Memtest86+ Returns After 9-Year Hiatus With Support for the Latest Hardware

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MemTest86 froze/halted in the middle of test. Is there something wrong with my system?

System freeze/halt tin be the result of several possible causes:

  • Bug in UEFI BIOS firmware (Most common cause)
  • Bad RAM & other hardware
  • Bad retentivity map configuration


If the freeze occurs in MemTest86 just the system runs unremarkably otherwise, the trouble maybe with the UEFI BIOS firmware. UEFI is still relatively new and there are numerous known bugs with specfic systems.

Bug #i – Multithread support.

The most common issue is when running MemTest86 using multiple CPU cores (default behaviour). There is a forum post that tracks known motherboard/BIOSes with problems running using multiple CPU cores. If y’all believe this event is related to the UEFI BIOS, please send a copy of the debug log to PassMark Software. This type of bug tends to exist very repeatable (not random)

Bug #two – 32bit support but.

Another BIOS issues nosotros have seen is some old Dell machines take a 32bit addressing bug that prevents testing more than 4GB of RAM. In this case testing will freeze early on during Test 0 (the address test), while exam in the 0x100000000 (4GB) memory range. To partially piece of work around this result you can limit the maximum address to test to below 0x100000000. This might mean a lot of RAM doesn’t get tested however. Or contact the motherboard vendor and ask for updated BIOS. Annotation that this can occur on CPUs that have full 64bit support. It is a merely a BIOS result.

Bug #three – Supermicro motherboards.

Supermicro motherboards have a drove of bugs. Some have the multi-threading issue detailed above. Others systems have a buggy Supermicro PCIe network carte du jour based on Intel X710 with 4 * SFP+ ports. Removing the network menu fixes the problem. Other systems have a trouble in the “SMCI Redfish” software that Supermicro supplies with the board. Redfish seems to run in the background in BIOS once the automobile boots (and is driven by interupts). The Redfish software then appears to incorrectly use RAM that was already allocated to other applications and eventually locks up the system.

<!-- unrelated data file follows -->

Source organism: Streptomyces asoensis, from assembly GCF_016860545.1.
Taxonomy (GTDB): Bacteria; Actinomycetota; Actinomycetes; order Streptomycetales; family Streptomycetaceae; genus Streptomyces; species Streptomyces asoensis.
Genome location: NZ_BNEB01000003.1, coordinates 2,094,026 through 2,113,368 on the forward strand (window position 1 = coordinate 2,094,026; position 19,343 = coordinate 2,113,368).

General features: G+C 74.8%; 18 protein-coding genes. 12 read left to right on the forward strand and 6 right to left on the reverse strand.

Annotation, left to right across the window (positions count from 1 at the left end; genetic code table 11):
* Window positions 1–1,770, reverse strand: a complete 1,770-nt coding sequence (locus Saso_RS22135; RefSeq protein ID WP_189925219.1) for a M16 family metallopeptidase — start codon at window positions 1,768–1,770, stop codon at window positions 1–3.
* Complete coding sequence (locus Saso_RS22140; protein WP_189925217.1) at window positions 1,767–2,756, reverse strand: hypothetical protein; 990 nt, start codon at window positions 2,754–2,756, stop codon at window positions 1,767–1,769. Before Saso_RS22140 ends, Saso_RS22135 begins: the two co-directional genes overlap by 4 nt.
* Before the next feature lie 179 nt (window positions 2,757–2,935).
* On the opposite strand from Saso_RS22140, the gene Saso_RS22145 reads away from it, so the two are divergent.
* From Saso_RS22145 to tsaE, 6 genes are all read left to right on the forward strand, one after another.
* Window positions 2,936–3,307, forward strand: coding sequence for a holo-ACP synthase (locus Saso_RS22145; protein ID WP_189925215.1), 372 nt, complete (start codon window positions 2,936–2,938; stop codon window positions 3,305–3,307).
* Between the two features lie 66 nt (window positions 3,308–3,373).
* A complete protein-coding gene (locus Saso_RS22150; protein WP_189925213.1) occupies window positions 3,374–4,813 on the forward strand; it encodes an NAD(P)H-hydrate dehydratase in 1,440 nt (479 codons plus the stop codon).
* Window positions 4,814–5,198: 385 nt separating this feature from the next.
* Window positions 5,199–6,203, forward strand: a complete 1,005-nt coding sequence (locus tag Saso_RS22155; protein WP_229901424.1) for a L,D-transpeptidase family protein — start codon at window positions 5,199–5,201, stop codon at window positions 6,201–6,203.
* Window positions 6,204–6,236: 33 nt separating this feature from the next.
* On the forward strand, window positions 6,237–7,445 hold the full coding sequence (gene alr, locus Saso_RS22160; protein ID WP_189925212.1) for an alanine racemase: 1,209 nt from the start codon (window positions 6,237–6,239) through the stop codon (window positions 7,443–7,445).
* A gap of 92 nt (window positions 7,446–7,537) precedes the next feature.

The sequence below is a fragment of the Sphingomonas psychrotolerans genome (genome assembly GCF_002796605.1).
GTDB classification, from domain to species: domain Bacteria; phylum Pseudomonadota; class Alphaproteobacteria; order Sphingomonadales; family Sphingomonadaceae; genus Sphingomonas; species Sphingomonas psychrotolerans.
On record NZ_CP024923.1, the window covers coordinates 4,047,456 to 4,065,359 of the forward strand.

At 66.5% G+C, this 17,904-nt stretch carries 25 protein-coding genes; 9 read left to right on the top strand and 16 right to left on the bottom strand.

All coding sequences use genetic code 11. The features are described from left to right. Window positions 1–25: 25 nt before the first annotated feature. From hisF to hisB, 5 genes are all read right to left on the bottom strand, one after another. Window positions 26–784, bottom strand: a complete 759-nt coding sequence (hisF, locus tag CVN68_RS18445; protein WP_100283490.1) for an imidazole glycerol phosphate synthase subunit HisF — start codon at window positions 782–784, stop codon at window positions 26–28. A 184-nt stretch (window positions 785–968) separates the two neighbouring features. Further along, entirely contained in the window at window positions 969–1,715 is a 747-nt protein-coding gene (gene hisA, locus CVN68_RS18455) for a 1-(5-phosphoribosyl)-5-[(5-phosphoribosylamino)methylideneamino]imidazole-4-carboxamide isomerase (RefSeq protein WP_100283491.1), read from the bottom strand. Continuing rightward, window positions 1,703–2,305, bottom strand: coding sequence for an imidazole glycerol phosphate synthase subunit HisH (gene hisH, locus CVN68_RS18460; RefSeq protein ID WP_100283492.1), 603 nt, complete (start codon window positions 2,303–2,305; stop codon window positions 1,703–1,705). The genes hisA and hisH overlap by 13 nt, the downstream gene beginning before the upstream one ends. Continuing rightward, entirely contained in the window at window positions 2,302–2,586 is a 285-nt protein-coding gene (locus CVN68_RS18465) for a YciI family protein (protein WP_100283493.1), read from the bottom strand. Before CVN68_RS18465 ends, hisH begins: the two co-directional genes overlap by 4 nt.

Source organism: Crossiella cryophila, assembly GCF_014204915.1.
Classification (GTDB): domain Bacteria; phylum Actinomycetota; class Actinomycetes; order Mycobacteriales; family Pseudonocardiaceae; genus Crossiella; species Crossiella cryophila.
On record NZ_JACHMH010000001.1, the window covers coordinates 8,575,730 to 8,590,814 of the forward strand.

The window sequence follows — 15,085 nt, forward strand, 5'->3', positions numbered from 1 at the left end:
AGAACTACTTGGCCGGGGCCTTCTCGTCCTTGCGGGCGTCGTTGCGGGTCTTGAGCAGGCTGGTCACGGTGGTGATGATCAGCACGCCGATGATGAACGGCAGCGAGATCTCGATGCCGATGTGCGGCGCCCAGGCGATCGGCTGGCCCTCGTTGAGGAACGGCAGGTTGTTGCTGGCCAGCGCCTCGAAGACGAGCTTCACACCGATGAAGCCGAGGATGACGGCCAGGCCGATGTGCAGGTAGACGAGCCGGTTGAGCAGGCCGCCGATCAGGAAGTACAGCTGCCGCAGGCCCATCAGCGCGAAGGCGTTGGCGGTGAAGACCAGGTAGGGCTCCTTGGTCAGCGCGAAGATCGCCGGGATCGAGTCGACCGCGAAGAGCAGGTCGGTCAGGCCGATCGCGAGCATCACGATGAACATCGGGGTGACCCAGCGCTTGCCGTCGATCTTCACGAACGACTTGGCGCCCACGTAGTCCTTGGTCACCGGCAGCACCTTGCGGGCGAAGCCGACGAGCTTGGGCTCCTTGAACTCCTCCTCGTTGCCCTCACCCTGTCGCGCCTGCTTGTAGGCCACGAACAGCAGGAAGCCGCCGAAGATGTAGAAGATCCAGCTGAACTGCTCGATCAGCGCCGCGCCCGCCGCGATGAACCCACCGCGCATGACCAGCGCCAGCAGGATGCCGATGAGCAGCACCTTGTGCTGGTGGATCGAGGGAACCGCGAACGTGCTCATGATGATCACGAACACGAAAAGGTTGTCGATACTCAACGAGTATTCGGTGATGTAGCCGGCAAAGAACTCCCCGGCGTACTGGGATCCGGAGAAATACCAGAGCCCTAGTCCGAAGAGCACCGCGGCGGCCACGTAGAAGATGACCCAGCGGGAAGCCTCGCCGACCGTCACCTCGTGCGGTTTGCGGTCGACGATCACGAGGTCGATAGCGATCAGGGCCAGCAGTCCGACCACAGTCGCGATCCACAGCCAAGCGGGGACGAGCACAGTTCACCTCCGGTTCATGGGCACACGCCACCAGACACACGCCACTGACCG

Bug #4 – Apple tree BIOS update (29 Oct 2020).

Apple tree released a BIOS update in October 2020 that introduced a new UEFI multiprocessor firmware bug. Calling the UEFI functions like EFI_MP_SERVICES_GET_NUMBER_OF_PROCESSORS causes a EFI Panic (a crash) in firmware. Apple are aware of the problem and information technology should be fixed in a early 2021 update.

Problems #v – Microsoft Surface laptops can’t alter screen resolution.

Some models of the Microsoft Surface production line neglect to modify video resolution from UEFI BIOS. This results in a blackness screen that can look like a crash. In fact MemTest86 continues to run, but you can’t see anything on the screen. This tin can be confirmed past looking a the debug log file.

Bad RAM and other Hardware

MemTest86 needs at least some functional RAM to kick and run. In cases where the RAM errors are very frequent (or yous get unlucky) MemTest86 might freeze, lockup or crash, somewhat at random. If the system too freezes when booting into the operating system, the problem is likely hardware related. Then replacing the RAM is a offset option. If the problem persists, the only pick is to identify and replace parts (motherboard, CPU, peripherals) until the failure is corrected.

Bad Peripherals Configuration

The BIOS in a computer maintains a retentivity map of bachelor complimentary retention and used memory. In sometime fashion BIOSs this was sometimes called the E820 map.

UEFI provides a function chosen GetMemoryMap() to go the list. The map provides a listing of available memory ranges that can be tested by MemTest86. Unavailable ranges are used by other hardware in the system using a process called retentivity mapped.

Sometimes BIOS gets is wrong and claims a memory range is available when it is in fact already in use another piece of hardware. This results in two processes writing to the same memory, corrupting each other’s data. Sometimes this tin can cause credible retentiveness errors during testing, on other occasions it can crusade a crash.